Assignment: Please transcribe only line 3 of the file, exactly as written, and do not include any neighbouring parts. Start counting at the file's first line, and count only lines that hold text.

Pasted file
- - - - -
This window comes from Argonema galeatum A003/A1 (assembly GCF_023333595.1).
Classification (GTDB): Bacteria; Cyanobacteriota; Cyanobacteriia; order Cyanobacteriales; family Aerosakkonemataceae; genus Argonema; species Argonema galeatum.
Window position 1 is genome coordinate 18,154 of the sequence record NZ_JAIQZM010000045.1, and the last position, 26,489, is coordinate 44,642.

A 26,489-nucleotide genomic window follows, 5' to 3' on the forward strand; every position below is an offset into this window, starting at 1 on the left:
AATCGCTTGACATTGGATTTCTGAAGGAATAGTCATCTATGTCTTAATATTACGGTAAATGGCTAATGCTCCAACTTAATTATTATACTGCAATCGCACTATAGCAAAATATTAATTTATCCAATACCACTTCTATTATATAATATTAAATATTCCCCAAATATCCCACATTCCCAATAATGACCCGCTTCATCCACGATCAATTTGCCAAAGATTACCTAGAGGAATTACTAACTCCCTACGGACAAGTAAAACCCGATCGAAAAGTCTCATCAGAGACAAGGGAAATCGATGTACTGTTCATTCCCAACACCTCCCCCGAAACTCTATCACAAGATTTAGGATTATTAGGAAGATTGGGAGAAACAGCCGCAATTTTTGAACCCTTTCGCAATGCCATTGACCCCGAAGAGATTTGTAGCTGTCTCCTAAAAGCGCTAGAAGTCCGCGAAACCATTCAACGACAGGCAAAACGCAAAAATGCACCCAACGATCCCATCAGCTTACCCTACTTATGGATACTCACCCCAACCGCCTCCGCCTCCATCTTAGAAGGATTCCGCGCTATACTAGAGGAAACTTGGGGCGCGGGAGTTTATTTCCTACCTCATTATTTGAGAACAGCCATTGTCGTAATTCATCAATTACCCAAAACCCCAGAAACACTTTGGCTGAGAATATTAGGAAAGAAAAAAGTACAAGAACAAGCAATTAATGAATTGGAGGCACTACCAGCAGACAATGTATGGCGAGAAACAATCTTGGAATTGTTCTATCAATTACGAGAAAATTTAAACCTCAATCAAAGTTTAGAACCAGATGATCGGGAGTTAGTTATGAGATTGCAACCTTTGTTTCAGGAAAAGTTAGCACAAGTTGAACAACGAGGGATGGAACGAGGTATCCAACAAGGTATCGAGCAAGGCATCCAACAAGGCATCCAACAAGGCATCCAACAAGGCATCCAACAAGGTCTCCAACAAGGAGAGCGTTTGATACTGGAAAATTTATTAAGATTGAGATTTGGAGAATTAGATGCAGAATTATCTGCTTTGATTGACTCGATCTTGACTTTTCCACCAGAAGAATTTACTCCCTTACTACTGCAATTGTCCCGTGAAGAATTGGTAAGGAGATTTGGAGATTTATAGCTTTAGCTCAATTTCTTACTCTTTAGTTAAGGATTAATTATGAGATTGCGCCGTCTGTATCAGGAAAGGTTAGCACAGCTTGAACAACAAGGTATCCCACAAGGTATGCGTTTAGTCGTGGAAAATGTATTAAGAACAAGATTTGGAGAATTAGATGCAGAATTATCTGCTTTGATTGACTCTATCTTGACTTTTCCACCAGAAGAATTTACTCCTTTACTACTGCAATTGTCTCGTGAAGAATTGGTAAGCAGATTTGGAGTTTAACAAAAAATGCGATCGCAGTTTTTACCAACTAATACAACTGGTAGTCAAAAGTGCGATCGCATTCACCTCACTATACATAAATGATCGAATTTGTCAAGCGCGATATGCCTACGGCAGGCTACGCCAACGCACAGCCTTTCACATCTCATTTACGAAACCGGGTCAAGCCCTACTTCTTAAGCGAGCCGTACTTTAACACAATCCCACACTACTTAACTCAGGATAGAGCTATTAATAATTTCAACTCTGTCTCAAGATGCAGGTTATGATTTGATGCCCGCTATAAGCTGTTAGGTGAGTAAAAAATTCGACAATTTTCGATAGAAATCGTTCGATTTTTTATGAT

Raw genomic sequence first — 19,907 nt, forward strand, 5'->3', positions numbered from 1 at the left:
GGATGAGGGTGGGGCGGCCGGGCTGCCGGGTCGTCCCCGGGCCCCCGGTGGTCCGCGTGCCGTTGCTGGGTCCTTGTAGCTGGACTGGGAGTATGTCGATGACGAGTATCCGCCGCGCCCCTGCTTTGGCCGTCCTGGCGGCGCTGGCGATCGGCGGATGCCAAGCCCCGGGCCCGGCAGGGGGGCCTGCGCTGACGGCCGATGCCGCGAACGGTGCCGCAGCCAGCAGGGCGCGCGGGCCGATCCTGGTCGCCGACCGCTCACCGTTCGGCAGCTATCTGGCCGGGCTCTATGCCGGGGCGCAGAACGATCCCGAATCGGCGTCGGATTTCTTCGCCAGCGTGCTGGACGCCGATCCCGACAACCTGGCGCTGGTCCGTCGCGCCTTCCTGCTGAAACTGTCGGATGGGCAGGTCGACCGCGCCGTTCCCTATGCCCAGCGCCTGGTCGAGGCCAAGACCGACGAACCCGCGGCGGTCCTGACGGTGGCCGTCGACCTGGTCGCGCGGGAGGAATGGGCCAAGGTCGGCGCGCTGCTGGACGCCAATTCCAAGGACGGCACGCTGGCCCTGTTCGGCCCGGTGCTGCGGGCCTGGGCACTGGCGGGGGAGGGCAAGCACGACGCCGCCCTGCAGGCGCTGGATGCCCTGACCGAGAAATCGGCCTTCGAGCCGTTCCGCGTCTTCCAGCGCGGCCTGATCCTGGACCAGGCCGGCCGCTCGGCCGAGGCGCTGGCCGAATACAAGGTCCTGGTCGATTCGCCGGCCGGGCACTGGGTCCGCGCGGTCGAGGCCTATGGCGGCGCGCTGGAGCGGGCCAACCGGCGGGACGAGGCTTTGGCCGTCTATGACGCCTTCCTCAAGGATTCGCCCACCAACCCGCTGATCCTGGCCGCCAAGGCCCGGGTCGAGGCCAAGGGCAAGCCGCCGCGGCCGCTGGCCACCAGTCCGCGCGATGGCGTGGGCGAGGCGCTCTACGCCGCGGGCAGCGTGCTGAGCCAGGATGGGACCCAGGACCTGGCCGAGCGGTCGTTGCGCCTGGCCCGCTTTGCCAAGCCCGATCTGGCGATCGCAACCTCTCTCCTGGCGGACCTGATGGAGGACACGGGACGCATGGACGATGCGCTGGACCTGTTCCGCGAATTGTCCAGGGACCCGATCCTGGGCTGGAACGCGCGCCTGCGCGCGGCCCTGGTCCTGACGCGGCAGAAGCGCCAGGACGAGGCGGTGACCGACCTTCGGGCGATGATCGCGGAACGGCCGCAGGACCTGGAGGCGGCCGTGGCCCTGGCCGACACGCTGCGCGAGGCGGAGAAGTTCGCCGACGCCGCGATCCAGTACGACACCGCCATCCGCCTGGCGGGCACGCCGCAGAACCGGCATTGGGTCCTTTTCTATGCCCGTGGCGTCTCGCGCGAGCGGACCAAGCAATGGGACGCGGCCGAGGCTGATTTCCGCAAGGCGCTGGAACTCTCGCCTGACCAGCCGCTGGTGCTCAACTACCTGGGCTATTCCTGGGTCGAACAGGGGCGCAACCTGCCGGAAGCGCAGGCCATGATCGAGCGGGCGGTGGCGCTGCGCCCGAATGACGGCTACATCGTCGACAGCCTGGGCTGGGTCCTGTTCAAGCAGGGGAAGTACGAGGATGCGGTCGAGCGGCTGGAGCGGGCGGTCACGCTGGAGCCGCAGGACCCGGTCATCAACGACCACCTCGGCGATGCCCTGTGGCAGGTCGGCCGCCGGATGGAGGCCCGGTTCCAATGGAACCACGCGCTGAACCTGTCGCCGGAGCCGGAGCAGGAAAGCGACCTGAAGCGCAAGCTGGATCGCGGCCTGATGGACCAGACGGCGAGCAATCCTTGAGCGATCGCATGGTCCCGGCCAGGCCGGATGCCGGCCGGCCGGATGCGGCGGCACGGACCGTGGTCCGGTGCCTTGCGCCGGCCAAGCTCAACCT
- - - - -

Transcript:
Window position 1 is genome coordinate 18,154 of the sequence record NZ_JAIQZM010000045.1, and the last position, 26,489, is coordinate 44,642.